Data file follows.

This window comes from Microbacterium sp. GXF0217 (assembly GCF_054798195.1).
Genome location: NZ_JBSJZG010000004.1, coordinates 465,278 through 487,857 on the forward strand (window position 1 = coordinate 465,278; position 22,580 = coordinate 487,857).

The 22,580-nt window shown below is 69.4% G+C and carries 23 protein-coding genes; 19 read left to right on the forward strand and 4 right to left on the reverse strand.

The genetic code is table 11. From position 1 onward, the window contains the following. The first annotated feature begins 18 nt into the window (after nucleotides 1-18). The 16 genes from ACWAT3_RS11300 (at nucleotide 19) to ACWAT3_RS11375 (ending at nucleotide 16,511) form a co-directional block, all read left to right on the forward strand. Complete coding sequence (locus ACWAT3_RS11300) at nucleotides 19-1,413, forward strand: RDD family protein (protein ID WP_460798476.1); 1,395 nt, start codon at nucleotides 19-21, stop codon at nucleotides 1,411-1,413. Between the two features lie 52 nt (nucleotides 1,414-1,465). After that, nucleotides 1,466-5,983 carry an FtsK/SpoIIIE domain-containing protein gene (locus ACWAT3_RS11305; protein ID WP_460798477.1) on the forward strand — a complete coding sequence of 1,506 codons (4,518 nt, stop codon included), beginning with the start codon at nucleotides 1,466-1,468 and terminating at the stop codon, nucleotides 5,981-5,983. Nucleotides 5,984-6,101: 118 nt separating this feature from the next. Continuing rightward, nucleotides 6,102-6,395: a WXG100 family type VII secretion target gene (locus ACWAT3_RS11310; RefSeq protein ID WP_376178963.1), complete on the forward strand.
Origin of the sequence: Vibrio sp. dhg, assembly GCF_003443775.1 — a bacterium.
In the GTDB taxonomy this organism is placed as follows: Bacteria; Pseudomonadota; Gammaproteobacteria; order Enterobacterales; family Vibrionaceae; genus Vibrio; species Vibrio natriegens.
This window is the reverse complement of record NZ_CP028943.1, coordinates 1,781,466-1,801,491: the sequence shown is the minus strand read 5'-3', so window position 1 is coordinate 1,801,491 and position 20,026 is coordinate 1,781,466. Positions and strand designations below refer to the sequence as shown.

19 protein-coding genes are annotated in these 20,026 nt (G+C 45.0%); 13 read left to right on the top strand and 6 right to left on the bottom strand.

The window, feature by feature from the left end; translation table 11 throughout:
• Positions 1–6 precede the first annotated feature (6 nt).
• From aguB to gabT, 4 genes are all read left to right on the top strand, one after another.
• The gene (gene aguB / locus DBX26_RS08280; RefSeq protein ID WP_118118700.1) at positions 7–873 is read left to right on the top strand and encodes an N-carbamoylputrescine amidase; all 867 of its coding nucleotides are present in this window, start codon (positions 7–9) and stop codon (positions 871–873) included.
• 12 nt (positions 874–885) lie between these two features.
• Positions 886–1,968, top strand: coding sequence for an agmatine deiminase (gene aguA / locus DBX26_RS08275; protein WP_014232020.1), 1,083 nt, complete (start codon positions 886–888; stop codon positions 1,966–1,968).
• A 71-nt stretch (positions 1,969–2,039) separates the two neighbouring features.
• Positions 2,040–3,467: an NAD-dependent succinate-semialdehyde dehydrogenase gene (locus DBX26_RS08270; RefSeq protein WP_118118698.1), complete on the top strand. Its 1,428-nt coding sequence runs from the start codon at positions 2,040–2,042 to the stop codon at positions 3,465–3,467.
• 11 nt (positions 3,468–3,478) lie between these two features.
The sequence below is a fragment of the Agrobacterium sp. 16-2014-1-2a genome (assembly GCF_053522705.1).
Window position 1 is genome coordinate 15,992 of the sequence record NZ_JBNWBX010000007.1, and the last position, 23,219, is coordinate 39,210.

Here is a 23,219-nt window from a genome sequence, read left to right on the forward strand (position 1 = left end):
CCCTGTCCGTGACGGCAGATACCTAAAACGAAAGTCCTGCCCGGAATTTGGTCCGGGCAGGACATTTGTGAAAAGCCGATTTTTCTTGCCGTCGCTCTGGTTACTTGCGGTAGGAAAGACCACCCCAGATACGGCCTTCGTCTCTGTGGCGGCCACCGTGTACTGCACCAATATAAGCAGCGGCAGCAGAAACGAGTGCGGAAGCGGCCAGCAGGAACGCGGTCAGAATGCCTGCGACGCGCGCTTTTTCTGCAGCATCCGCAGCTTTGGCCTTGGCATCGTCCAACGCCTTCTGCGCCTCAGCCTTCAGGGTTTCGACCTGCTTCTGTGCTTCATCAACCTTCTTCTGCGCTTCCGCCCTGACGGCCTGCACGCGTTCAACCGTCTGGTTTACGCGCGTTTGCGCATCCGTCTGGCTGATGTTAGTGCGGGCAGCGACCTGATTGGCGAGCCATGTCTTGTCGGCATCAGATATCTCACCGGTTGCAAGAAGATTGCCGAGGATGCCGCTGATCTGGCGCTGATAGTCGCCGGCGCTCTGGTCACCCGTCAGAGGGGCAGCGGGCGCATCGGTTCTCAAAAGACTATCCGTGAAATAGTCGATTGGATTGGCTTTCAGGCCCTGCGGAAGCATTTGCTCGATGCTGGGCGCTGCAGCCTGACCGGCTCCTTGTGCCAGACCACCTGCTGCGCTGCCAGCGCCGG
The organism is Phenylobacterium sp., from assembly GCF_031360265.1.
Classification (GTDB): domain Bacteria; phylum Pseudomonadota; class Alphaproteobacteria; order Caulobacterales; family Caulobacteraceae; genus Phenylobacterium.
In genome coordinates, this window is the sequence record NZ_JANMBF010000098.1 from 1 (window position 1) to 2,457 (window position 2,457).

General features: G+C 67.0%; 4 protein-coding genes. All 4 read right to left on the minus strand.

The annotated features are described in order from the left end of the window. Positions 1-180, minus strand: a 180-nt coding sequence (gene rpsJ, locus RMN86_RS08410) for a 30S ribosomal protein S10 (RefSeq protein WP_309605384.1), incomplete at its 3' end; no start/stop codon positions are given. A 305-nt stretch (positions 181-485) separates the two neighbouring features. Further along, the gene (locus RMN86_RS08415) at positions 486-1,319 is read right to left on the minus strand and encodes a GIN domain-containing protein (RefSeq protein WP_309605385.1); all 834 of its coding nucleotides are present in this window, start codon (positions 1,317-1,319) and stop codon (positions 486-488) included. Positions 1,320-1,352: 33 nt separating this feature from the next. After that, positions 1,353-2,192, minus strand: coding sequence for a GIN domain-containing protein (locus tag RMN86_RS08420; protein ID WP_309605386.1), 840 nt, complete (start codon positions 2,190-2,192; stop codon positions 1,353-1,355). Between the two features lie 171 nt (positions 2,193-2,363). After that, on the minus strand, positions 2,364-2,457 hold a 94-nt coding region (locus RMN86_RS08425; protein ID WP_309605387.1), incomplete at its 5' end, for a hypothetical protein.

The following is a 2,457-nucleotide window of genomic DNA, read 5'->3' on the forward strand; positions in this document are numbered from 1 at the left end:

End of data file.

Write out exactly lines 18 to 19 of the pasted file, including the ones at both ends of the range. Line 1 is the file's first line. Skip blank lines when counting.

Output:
The sequence below is a fragment of the Agrobacterium sp. 16-2014-1-2a genome (assembly GCF_053522705.1).
Window position 1 is genome coordinate 15,992 of the sequence record NZ_JBNWBX010000007.1, and the last position, 23,219, is coordinate 39,210.